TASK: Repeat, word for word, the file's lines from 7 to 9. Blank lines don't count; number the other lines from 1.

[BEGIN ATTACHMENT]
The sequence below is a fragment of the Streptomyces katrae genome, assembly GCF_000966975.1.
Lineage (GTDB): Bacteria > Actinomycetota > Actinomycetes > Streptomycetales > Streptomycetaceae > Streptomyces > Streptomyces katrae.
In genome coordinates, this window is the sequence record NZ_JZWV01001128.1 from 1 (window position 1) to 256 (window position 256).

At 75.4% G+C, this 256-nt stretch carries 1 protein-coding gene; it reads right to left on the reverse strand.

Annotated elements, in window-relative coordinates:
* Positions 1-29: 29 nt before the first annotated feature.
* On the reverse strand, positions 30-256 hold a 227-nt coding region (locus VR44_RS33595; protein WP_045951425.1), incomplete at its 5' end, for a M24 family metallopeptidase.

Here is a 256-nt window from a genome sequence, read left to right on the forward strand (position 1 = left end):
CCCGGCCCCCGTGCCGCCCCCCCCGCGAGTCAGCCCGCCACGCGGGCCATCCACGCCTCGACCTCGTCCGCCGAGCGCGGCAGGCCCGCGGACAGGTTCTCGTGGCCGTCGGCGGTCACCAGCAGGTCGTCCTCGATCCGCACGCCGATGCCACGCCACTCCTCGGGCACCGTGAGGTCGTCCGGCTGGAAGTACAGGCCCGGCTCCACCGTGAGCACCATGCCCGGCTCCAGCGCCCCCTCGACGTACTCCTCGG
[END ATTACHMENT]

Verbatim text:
* On the reverse strand, positions 30-256 hold a 227-nt coding region (locus VR44_RS33595; protein WP_045951425.1), incomplete at its 5' end, for a M24 family metallopeptidase.

Here is a 256-nt window from a genome sequence, read left to right on the forward strand (position 1 = left end):
CCCGGCCCCCGTGCCGCCCCCCCCGCGAGTCAGCCCGCCACGCGGGCCATCCACGCCTCGACCTCGTCCGCCGAGCGCGGCAGGCCCGCGGACAGGTTCTCGTGGCCGTCGGCGGTCACCAGCAGGTCGTCCTCGATCCGCACGCCGATGCCACGCCACTCCTCGGGCACCGTGAGGTCGTCCGGCTGGAAGTACAGGCCCGGCTCCACCGTGAGCACCATGCCCGGCTCCAGCGCCCCCTCGACGTACTCCTCGG